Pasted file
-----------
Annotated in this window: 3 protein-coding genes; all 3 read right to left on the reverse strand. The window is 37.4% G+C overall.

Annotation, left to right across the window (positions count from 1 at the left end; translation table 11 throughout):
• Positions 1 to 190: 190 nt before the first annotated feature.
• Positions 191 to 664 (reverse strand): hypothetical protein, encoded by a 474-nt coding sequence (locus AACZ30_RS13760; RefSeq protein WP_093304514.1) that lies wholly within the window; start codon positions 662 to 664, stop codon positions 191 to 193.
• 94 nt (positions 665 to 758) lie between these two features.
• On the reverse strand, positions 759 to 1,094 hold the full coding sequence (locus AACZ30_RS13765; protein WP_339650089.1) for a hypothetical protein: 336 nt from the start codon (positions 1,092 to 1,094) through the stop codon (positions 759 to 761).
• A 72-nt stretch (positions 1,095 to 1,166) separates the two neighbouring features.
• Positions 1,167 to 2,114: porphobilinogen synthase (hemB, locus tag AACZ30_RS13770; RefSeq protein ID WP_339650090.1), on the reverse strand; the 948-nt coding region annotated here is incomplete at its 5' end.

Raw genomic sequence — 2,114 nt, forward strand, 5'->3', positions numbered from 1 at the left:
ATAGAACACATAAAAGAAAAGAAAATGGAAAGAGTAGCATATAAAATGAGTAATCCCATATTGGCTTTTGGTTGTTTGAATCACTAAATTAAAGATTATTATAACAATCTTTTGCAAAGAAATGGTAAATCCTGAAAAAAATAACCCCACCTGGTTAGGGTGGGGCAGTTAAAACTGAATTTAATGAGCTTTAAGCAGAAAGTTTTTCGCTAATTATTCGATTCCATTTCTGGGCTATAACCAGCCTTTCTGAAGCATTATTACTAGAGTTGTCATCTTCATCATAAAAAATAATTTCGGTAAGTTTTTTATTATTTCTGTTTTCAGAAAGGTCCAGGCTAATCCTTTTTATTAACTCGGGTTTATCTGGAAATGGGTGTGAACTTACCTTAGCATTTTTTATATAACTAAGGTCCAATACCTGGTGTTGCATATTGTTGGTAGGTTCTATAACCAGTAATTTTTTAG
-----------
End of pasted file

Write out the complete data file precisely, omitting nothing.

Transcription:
Annotated in this window: 3 protein-coding genes; all 3 read right to left on the reverse strand. The window is 37.4% G+C overall.

Annotation, left to right across the window (positions count from 1 at the left end; translation table 11 throughout):
• Positions 1 to 190: 190 nt before the first annotated feature.
• Positions 191 to 664 (reverse strand): hypothetical protein, encoded by a 474-nt coding sequence (locus AACZ30_RS13760; RefSeq protein WP_093304514.1) that lies wholly within the window; start codon positions 662 to 664, stop codon positions 191 to 193.
• 94 nt (positions 665 to 758) lie between these two features.
• On the reverse strand, positions 759 to 1,094 hold the full coding sequence (locus AACZ30_RS13765; protein WP_339650089.1) for a hypothetical protein: 336 nt from the start codon (positions 1,092 to 1,094) through the stop codon (positions 759 to 761).
• A 72-nt stretch (positions 1,095 to 1,166) separates the two neighbouring features.
• Positions 1,167 to 2,114: porphobilinogen synthase (hemB, locus tag AACZ30_RS13770; RefSeq protein ID WP_339650090.1), on the reverse strand; the 948-nt coding region annotated here is incomplete at its 5' end.

Raw genomic sequence — 2,114 nt, forward strand, 5'->3', positions numbered from 1 at the left:
ATAGAACACATAAAAGAAAAGAAAATGGAAAGAGTAGCATATAAAATGAGTAATCCCATATTGGCTTTTGGTTGTTTGAATCACTAAATTAAAGATTATTATAACAATCTTTTGCAAAGAAATGGTAAATCCTGAAAAAAATAACCCCACCTGGTTAGGGTGGGGCAGTTAAAACTGAATTTAATGAGCTTTAAGCAGAAAGTTTTTCGCTAATTATTCGATTCCATTTCTGGGCTATAACCAGCCTTTCTGAAGCATTATTACTAGAGTTGTCATCTTCATCATAAAAAATAATTTCGGTAAGTTTTTTATTATTTCTGTTTTCAGAAAGGTCCAGGCTAATCCTTTTTATTAACTCGGGTTTATCTGGAAATGGGTGTGAACTTACCTTAGCATTTTTTATATAACTAAGGTCCAATACCTGGTGTTGCATATTGTTGGTAGGTTCTATAACCAGTAATTTTTTAG